It was when the papers spoke of a second victim that Lawrence Caldwell decided to get on the case. It had been only about a week since the last attack by the Whitechapel Murderer, and the district papers couldn't stop talking about it. Amongst the graphic details of how Miss Chapman was brutally murdered were more assumptions of who the mysterious killer could be. Perhaps an Irish immigrant? Jew? "Pervert"? All were simply more targets of minorities to feed the imagination of gossip around Whitechapel. At least, that's how Lawrence saw it.
Adjusting the brim of his hat, Lawrence tucked the paper under his arm before heading down Wentworth Street. From the alleyways and corners, he could hear hushed whispers of the locals; women of their safety and men of the discovery of the killer so he too could be put to death. Lawrence rounded a corner into the street seller's section of townthe area inhabited mostly by Irish immigrants. His eyes skimmed up and down the vendors, hastily catching glimpses of mothers trying to calm their children while fathers pushed sales on the English. Most waved the vendors off and continued on their way, muttering comments of how filthy the families were. Yet, Lawrence didn't stop until he reached a small stand towards the end of the line. Only then did he smile and hold out two farthings.
"I'll take the usual." Lawrence watched as the man behind the stand glanced up.
He could have been the typical Irish stereotypemussed auburn hair hidden beneath his newsboy cap and hundreds of freckles dotting his pale cheeks. He appeared to be in his early thirties, much like Lawrence himself. Wiping a few beads of sweat out from under his cap, he smiled back.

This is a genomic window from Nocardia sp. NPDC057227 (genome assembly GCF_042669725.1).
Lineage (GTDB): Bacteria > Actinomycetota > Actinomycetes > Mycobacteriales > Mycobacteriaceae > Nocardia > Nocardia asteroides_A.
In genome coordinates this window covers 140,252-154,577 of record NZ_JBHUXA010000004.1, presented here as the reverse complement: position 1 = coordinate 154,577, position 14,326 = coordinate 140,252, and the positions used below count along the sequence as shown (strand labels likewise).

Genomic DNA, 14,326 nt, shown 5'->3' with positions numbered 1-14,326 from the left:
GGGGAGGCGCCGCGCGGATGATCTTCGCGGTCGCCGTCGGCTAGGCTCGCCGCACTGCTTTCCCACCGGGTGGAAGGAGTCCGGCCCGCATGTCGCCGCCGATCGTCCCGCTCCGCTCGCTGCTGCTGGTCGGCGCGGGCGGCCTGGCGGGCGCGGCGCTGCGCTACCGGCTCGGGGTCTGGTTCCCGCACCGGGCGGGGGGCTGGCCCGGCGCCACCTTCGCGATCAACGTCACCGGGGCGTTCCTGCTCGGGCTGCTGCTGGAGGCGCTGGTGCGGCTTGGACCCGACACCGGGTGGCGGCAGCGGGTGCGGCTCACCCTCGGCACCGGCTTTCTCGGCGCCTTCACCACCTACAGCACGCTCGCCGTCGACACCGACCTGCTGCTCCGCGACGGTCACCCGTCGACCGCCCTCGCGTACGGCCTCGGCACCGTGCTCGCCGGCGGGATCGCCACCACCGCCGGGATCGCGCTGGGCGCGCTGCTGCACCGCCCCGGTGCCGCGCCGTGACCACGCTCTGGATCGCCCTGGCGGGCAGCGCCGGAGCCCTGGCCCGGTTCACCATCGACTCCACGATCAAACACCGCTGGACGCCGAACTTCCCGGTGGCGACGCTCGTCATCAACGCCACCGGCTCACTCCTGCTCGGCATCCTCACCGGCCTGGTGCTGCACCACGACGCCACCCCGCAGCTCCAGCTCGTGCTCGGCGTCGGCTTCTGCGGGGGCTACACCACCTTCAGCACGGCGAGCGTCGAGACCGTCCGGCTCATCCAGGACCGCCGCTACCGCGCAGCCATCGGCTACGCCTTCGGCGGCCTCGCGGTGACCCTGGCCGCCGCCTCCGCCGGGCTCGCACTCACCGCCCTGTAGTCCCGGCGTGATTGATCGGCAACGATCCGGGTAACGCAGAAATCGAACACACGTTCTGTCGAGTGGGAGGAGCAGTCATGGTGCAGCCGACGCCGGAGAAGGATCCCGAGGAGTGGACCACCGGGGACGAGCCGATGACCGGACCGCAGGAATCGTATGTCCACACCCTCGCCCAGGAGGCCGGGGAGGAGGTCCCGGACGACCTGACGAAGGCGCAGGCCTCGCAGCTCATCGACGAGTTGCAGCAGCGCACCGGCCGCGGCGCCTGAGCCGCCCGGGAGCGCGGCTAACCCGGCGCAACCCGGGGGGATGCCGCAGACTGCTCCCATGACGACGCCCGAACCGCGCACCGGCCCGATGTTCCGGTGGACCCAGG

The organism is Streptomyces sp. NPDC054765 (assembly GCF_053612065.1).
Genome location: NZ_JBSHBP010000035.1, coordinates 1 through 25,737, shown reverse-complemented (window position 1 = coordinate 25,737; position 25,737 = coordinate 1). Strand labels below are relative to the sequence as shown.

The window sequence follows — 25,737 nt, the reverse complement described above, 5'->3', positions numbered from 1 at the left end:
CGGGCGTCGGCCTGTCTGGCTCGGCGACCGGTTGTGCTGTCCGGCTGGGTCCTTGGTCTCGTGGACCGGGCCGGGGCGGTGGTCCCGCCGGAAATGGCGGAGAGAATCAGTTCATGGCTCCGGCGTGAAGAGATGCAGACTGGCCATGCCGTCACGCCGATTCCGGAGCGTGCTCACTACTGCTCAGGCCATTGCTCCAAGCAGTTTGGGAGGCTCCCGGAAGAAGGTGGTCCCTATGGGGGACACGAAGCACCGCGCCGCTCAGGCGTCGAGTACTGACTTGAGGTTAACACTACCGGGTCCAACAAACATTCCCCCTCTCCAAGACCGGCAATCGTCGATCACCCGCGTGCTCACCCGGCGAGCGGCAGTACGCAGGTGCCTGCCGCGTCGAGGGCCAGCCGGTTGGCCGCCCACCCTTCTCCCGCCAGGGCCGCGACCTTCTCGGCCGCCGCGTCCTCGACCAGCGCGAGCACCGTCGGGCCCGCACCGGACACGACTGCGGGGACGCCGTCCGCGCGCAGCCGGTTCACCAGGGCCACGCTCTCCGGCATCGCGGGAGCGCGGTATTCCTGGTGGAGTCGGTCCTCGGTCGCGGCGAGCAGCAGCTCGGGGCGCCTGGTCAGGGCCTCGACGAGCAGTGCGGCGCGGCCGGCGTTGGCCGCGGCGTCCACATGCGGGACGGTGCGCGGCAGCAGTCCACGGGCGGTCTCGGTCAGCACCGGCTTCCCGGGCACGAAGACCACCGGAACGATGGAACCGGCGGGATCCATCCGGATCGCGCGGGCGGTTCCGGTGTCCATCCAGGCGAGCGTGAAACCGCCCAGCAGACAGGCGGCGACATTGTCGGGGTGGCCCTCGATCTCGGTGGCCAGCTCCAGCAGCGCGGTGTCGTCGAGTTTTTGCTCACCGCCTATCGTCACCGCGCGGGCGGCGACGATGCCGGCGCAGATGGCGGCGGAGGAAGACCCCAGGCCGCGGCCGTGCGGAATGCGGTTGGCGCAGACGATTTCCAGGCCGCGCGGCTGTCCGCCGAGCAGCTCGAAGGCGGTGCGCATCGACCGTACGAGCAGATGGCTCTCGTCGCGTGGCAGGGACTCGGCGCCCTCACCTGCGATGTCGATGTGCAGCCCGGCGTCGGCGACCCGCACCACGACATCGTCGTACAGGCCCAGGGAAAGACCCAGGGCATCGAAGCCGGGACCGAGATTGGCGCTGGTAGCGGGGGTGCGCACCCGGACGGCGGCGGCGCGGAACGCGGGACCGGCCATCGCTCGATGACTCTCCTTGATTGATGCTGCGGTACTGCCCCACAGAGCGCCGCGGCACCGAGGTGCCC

"I've been waiting for you all afternoon, Lawrence." The man tossed the fresh fruit to him before adding the farthings to his pouch. "I was beginning to worry you wouldn't show. You're one of the only Englishmen to come through here and actually purchase something."
"You're my friend, Oscar." Lawrence took a bite out of the fruit. "Though others may find it odd, you're forgetting that I have Irish blood in me, as well. My mother's side."
Oscar snorted. "At least you have the English blood to make up for it with your father."
Lawrence said nothing at that, simply smirking before changing the topic. "Have you heard the latest news of the Whitechapel Murderer?"
"That they're suspecting he's an Irishman? Yes, I believe I did hear talk of that earlier today." Oscar shifted in the seat at his stand. "Why?"
Lawrence unfolded the paper from under his arm, holding it out to Oscar. When the immigrant stared blankly at the front page, Lawrence annotated it to him.
"There was another victim last night. Miss Annie Chapman. They say there was a witness this time, at least to having seen her speaking with a gentlemen."
"Don't they have suspects yet? You would think the police would be on top of that." Oscar said once his eyes lifted from the artwork provided in the paper.
"They have suspicion, yes. All they've mentioned is thought of it being perhaps an immigrant of some sort, as
you had mentioned. That or a "pervert"." The word slipped off Lawrence's tongue in reluctance as even Oscar snorted. "Honestly, I think otherwise."
"What do you suggest we do, Lawrence? We're not the law. We're ordinary men."
"As very well could the murderer be." Lawrence looked Oscar over again before smiling. "Why don't you come by my place tonight for a drink? We'll discuss my thoughts there."
After a moment of hesitation, Oscar finally nodded in agreement. Lawrence took another bite from the fruit as he bid farewell, flicking his trench coat before heading on his way through the already darkening alley.